All Pakistani kids learn to hate Hindus in school books

Published: Saturday, Dec 03,2011, 23:40 IST
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Pakistani kids, Hate books against Hindus, `Pakistan, United States’ Commission, IBTL

Continued from Hindu persecution continues in Pakistan, UPA govt refuses to provide shelter to persecuted Hindus

Report by United States’ Commission

The United States Commission for International Religious Freedom conducted a detailed study of what actually causes this to happen in Pakistan. The report reveals shocking facts that educated Indians, who’re administered a heavy dose of secularism by the time they grow up, otherwise simply refuse to admit when the same facts are presented by Hindu organisations.

The USCIRF report acknowledges that “a large portion does not understand minority citizenship rights and are wary about them ever holding public office… Religious minorities are often portrayed as inferior or second-class citizens who have been granted limited rights and privileges by generous Pakistani Muslims, for which they should be grateful, and to whom religious minorities should be subservient".

"Hindus are repeatedly described as extremists and eternal enemies of Islam. Hindu culture and society are portrayed as unjust and cruel, while Islam is portrayed as just and peaceful." The few references to Christians "seem generally negative, painting an incomplete picture of the largest religious minority in Pakistan," while Jews are depicted as predatory moneylenders.

"Pakistan and Social Studies textbooks are rife with negative comments regarding India and Great Britain, but Hindus are often singled out for particular criticism in texts and in interview responses," said the report. The Islamisation of text books, the Commission has said began under the army rule of late dictator Zia-ul-Haq who courted Islamists to support his rule.

"This study documents how Pakistan's public schools and privately-run madrassas are not teaching tolerance but are exacerbating religious differences," said Leonard Leo, US Commission on International Religious Freedom chair.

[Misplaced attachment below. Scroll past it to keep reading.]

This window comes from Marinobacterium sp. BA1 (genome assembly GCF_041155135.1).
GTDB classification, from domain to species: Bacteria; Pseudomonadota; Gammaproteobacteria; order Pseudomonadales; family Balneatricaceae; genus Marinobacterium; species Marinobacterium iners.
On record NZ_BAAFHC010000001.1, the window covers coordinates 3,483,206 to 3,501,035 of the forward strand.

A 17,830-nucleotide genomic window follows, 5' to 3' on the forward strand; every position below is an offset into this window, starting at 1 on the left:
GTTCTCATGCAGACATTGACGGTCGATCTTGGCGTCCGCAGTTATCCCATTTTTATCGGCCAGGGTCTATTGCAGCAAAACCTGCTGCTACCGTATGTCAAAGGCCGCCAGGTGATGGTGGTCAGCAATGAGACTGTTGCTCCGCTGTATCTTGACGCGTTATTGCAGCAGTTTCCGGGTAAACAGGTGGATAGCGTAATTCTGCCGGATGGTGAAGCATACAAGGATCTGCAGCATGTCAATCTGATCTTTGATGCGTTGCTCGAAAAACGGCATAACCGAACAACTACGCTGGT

Pakistan’s Internal Report of 2002

In fact, the systematic slanting of the state prescribed curricula for all levels of the public education system in Pakistan was exposed in great detail by a comprehensive study report published by the Islamabad-based Sustainable Development Policy Institute way back in 2002. Titled "The Subtle Subversion: The State of Curricula and Textbooks in Pakistan" and jointly written by A H Nayyar and Ahmed Salim, the report had concluded that the Pakistani textbooks that form part of the present public school curriculum are lessons in bigotry, hate and a gross misrepresentation of history. It added that the curriculum wing of the Pakistani federal ministry of education has somehow become the principal source of what can only be termed as 'hate literature'. The report asserts that the national curricula and the officially mandated textbooks in the subjects of Social Studies, English, Urdu and Civics from Class I to Class XII have contained material that directly encourage students to take part in jihad and martyrdom.

A textbook of Pakistan Studies claims that Pakistan "came to be established for the first time when the Arabs under Mohammad bin Qasim occupied Sindh and Multan'; by the 13th century 'Pakistan had spread to include the whole of Northern India and Bengal' and then under the Khiljis, Pakistan moved further south-ward to include a greater part of Central India and the Deccan'. The spirit of Pakistan asserted itself', and under Aurangzeb Alamgir, the 'Pakistan spirit gathered in strength'; his death 'weakened the Pakistan spirit'.

Giving instances, the SDPI report mentioned a 2002 directive from the Education Ministry's Curriculum Wing for the subject of Pakistan Studies, defining the following learning objectives: "Develop understanding of Hindu-Muslim differences and need for Pakistan (Class IV); Hindu-Muslim differences in culture, India's evil designs against Pakistan; identify the events in relation to Hindu-Muslim differences.

According to the Minorities Concern of Pakistan, students are encountering problems because of their minority status and faith. They are forced to study from textbooks and curricula that are biased against them and routinely face discrimination and intimidation from Muslim students and teachers.

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